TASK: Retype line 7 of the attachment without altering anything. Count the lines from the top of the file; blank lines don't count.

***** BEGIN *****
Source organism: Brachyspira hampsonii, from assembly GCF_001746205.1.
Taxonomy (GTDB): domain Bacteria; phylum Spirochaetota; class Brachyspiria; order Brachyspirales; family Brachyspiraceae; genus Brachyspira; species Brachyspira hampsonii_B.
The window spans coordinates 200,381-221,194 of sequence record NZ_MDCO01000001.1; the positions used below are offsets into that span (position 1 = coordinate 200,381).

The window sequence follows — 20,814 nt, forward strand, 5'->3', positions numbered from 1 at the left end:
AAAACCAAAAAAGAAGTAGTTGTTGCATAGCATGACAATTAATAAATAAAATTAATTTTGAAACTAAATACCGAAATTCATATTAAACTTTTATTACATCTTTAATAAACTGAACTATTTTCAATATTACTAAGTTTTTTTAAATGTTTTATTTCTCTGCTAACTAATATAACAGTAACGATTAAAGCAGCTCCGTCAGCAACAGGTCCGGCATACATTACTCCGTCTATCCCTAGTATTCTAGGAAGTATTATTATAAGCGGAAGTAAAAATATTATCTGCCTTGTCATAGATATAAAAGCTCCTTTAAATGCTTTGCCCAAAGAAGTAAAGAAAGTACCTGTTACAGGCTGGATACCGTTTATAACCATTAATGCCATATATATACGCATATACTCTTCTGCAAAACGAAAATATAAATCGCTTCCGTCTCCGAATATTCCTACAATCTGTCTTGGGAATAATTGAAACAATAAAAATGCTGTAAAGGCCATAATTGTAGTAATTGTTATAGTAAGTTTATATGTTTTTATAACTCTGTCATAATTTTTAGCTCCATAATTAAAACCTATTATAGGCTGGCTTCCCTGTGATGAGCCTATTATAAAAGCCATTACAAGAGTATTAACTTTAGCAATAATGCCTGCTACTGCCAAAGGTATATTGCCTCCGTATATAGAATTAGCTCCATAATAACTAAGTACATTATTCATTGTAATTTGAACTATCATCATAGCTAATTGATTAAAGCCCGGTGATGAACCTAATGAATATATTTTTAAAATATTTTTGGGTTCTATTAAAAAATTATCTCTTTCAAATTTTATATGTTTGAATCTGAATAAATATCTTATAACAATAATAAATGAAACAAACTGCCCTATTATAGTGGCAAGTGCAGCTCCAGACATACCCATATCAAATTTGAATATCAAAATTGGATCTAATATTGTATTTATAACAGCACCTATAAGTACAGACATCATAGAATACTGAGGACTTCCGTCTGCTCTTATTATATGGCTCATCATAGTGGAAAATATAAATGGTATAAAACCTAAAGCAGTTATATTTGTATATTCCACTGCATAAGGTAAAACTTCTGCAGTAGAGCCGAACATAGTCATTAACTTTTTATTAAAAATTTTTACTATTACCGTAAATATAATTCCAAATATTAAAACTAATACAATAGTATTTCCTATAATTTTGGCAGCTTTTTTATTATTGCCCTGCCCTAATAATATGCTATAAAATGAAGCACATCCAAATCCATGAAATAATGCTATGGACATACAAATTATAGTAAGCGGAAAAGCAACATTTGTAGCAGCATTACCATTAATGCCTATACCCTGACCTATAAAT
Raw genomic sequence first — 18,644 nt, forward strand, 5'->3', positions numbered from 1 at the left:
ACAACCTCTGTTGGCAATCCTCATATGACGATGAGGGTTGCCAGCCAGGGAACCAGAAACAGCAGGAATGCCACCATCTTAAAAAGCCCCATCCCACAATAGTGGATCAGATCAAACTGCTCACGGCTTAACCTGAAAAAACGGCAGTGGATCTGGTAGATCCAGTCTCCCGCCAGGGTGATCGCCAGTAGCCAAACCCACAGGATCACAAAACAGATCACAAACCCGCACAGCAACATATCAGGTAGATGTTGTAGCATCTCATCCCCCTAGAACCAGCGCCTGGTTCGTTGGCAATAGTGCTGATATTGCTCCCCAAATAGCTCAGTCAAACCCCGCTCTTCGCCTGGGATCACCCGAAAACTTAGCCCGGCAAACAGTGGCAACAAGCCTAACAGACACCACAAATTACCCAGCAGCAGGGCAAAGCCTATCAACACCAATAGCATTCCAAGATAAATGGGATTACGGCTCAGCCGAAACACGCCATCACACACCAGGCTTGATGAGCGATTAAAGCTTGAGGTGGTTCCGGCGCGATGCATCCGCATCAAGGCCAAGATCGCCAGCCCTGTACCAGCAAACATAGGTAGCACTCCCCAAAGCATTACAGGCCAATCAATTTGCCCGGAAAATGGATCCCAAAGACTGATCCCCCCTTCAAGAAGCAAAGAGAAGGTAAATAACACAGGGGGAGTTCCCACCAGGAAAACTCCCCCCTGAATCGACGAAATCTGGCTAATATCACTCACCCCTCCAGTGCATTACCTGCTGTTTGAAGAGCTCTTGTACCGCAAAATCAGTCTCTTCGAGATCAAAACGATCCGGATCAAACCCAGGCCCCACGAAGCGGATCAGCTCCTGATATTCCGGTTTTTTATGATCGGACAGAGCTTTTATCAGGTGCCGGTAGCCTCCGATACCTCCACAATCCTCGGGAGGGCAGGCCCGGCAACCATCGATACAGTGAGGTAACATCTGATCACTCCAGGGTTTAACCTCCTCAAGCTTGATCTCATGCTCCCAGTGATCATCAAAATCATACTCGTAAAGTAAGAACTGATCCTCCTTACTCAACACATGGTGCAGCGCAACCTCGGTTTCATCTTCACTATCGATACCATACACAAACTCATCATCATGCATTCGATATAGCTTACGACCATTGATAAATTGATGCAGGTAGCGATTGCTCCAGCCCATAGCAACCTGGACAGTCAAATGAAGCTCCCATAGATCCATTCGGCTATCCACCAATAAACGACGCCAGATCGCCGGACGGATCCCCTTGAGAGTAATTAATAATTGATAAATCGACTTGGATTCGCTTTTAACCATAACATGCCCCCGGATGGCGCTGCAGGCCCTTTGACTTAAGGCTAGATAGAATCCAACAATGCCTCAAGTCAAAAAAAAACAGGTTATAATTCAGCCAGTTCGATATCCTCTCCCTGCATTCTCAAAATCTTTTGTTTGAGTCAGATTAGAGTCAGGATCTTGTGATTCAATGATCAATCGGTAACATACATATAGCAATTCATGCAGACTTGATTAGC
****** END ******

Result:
ACAACCTCTGTTGGCAATCCTCATATGACGATGAGGGTTGCCAGCCAGGGAACCAGAAACAGCAGGAATGCCACCATCTTAAAAAGCCCCATCCCACAATAGTGGATCAGATCAAACTGCTCACGGCTTAACCTGAAAAAACGGCAGTGGATCTGGTAGATCCAGTCTCCCGCCAGGGTGATCGCCAGTAGCCAAACCCACAGGATCACAAAACAGATCACAAACCCGCACAGCAACATATCAGGTAGATGTTGTAGCATCTCATCCCCCTAGAACCAGCGCCTGGTTCGTTGGCAATAGTGCTGATATTGCTCCCCAAATAGCTCAGTCAAACCCCGCTCTTCGCCTGGGATCACCCGAAAACTTAGCCCGGCAAACAGTGGCAACAAGCCTAACAGACACCACAAATTACCCAGCAGCAGGGCAAAGCCTATCAACACCAATAGCATTCCAAGATAAATGGGATTACGGCTCAGCCGAAACACGCCATCACACACCAGGCTTGATGAGCGATTAAAGCTTGAGGTGGTTCCGGCGCGATGCATCCGCATCAAGGCCAAGATCGCCAGCCCTGTACCAGCAAACATAGGTAGCACTCCCCAAAGCATTACAGGCCAATCAATTTGCCCGGAAAATGGATCCCAAAGACTGATCCCCCCTTCAAGAAGCAAAGAGAAGGTAAATAACACAGGGGGAGTTCCCACCAGGAAAACTCCCCCCTGAATCGACGAAATCTGGCTAATATCACTCACCCCTCCAGTGCATTACCTGCTGTTTGAAGAGCTCTTGTACCGCAAAATCAGTCTCTTCGAGATCAAAACGATCCGGATCAAACCCAGGCCCCACGAAGCGGATCAGCTCCTGATATTCCGGTTTTTTATGATCGGACAGAGCTTTTATCAGGTGCCGGTAGCCTCCGATACCTCCACAATCCTCGGGAGGGCAGGCCCGGCAACCATCGATACAGTGAGGTAACATCTGATCACTCCAGGGTTTAACCTCCTCAAGCTTGATCTCATGCTCCCAGTGATCATCAAAATCATACTCGTAAAGTAAGAACTGATCCTCCTTACTCAACACATGGTGCAGCGCAACCTCGGTTTCATCTTCACTATCGATACCATACACAAACTCATCATCATGCATTCGATATAGCTTACGACCATTGATAAATTGATGCAGGTAGCGATTGCTCCAGCCCATAGCAACCTGGACAGTCAAATGAAGCTCCCATAGATCCATTCGGCTATCCACCAATAAACGACGCCAGATCGCCGGACGGATCCCCTTGAGAGTAATTAATAATTGATAAATCGACTTGGATTCGCTTTTAACCATAACATGCCCCCGGATGGCGCTGCAGGCCCTTTGACTTAAGGCTAGATAGAATCCAACAATGCCTCAAGTCAAAAAAAAACAGGTTATAATTCAGCCAGTTCGATATCCTCTCCCTGCATTCTCAAAATCTTTTGTTTGAGTCAGATTAGAGTCAGGATCTTGTGATTCAATGATCAATCGGTAACATACATATAGCAATTCATGCAGACTTGATTAGC